[0032] FIG. 9A is a plot showing features from normal breathing signals that are derived from Hospital Asthma Severity Scores ("HASS").

[0033] FIG. 9B is a plot showing features from obstructed breathing signals that are derived from HASS scores.

[0034] FIG. 10A is a plot showing an example of respiration signals for normal breathing.

[0035] FIG. 10B is a plot showing an example of respiration signals for obstructed breathing.

[0036] FIG. 11A is a plot showing electrocardiogram ("ECG") features for normal breathing.

[0037] FIG. 1 IB is a plot showing ECG features for obstructed breathing.

[0038] FIG. 12 is a plot showing a visual separation between normal and obstructed breathing.

[0039] FIG. 13 is a diagram showing an airway obstruction severity ("AOS") algorithm.

[0040] FIG. 14 is a diagram showing the AOS algorithm of FIG. 13 containing two machine learning pipelines.

[0041] FIG. 15 is a diagram showing a classical machine learning pipeline for the AOS algorithm of FIG. 13.

[0042] FIG. 16 is a table showing physiologic features of a respiration signal.

[0043] FIG. 17 is a table showing features of an ECG & plethysmograph ("PLETH") signal.

[0044] FIG. 18 is a plot showing a 4 RR interval along with power calculated at four different frequency ranges.

[0045] FIG. 19 is a chart showing an average power estimated using a point process model at four different frequency ranges.

[0046] FIG. 20A is a plot showing the distribution of power at a first time scale, which follows a skewed distribution that is characterized by a Gamma function (solid line).

[0047] FIG. 20B is a plot showing the distribution of power of FIG. 20A at a second time scale.

[0048] FIG. 20C is a plot showing the distribution of power of FIG. 20A at a third time scale. [0049] FIG. 21 is a chart showing the shape of the distribution estimated using a Gamma function of power at different time scales.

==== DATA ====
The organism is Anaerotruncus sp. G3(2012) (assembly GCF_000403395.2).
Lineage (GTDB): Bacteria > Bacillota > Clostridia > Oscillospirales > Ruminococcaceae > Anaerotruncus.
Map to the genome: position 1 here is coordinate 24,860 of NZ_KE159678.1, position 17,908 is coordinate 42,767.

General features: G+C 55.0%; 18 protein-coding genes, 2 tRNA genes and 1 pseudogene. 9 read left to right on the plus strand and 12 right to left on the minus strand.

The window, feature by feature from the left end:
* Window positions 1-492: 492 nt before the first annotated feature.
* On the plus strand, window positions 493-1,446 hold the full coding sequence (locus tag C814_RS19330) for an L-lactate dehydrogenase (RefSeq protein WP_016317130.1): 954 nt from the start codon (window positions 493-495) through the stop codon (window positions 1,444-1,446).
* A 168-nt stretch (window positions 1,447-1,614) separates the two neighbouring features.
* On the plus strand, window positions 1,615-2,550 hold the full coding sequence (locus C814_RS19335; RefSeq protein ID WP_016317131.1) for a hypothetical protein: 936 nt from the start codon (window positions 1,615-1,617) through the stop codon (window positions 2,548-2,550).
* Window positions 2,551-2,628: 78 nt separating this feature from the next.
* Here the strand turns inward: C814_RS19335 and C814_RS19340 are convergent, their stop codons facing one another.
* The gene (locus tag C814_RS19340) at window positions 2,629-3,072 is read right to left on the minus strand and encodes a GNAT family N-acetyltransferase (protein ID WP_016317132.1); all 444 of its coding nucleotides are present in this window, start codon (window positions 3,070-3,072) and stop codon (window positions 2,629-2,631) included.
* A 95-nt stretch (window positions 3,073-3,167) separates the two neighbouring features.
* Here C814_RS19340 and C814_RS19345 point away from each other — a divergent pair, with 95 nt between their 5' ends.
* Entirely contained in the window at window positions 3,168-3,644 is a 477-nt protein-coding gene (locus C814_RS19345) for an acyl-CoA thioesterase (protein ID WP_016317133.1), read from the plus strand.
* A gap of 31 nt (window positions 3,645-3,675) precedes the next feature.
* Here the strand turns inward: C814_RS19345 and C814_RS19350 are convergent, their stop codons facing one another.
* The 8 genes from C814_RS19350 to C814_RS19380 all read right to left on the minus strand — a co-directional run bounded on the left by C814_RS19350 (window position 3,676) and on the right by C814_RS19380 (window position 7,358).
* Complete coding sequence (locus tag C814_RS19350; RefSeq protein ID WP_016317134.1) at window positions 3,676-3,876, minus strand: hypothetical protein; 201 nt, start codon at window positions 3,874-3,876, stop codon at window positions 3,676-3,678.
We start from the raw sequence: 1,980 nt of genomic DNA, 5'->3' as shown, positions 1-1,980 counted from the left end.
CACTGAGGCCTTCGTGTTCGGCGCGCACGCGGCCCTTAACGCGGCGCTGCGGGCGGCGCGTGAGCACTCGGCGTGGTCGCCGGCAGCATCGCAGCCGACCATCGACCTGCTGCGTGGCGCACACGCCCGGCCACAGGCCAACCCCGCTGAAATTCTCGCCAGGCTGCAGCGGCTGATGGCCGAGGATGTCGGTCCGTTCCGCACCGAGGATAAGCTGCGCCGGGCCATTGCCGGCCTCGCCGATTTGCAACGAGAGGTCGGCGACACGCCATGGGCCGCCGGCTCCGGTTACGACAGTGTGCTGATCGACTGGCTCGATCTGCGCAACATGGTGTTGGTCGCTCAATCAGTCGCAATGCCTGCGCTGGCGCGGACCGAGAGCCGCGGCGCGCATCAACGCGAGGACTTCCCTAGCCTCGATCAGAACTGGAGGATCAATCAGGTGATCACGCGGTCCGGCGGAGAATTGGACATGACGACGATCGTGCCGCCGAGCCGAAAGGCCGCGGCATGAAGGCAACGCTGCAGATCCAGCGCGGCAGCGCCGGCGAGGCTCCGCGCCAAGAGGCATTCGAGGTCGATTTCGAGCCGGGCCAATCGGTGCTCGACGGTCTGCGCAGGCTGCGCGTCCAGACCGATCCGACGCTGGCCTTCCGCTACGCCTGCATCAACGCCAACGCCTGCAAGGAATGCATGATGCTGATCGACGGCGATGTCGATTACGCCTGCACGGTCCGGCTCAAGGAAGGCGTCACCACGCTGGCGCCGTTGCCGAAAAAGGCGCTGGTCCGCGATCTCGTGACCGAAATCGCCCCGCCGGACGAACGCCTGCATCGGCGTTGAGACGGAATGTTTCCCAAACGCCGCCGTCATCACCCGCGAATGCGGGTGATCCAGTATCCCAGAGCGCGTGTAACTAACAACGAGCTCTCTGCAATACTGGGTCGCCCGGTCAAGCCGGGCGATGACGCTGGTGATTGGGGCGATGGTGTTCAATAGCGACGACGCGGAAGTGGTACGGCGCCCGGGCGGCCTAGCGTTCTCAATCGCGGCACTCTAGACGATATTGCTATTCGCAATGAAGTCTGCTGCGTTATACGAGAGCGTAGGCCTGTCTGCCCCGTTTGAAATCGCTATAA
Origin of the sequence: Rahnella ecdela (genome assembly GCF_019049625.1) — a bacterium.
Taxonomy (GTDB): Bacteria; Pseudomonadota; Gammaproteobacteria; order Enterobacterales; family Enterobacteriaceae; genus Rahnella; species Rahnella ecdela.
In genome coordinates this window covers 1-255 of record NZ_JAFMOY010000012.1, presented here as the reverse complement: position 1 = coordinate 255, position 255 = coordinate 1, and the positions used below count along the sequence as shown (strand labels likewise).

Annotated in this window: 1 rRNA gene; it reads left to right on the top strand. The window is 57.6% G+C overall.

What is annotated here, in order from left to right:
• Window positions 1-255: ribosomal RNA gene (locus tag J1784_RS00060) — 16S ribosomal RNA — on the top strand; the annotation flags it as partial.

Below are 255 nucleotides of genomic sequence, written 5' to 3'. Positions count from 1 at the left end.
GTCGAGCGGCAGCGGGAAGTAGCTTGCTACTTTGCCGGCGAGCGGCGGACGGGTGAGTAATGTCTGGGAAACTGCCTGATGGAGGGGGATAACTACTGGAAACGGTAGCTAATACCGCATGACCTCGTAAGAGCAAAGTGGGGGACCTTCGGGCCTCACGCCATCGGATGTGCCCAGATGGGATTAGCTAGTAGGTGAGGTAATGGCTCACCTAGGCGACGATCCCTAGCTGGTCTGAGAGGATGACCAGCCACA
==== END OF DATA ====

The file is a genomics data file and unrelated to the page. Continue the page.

[0050] FIG. 22A is a perspective view of a smart auto-injector in a pre-operation position, according to one embodiment.

[0051] FIG. 22B is a side view of the smart auto-injector of FIG. 22 A.

[0052] FIG. 22C is a perspective view of the smart auto-injector of FIG. 22A in a mid- operation position.

[0053] FIG. 22D is a side view of the smart auto-injector of FIG. 22C in the mid- operation position.

[0054] FIG. 22E is a perspective view of the smart auto-injector of FIG. 22 A in a post- operation position.

[0055] FIG. 22F is a side view of the smart auto-injector of FIG. 22A in the post- operation position.

[0056] FIG. 23 A is a perspective view of a smart auto-injector in a pre-operation position, according to another embodiment.

[0057] FIG. 23B is a side view of the smart auto-injector of FIG. 23 A.

[0058] FIG. 23C is a perspective view of the smart auto-injector of FIG. 23A in a post- operation position.

[0059] FIG. 23D is a side view of the smart auto-injector of FIG. 23C in the post- operation position.

[0060] FIG. 23E is a side view of the smart auto-injector of FIG. 23 A in an initial state.

[0061] FIG. 23F is a side view of the smart auto-injector of FIG. 23 A in a needle insertion state.

[0062] FIG. 23G is a side view of the smart auto-injector of FIG. 23 A in a medication injection state.

[0063] FIG. 24 is a perspective illustration of a C02 cartridge-based actuator for a smart auto-injector, according to an alternative embodiment.

[0064] FIG. 25A is a perspective illustration of a lock/latch mechanism for a smart auto- injector, according to another alternative embodiment.

[0065] FIG. 25B shows the lock-latch mechanism of FIG. 25A after applying a push force.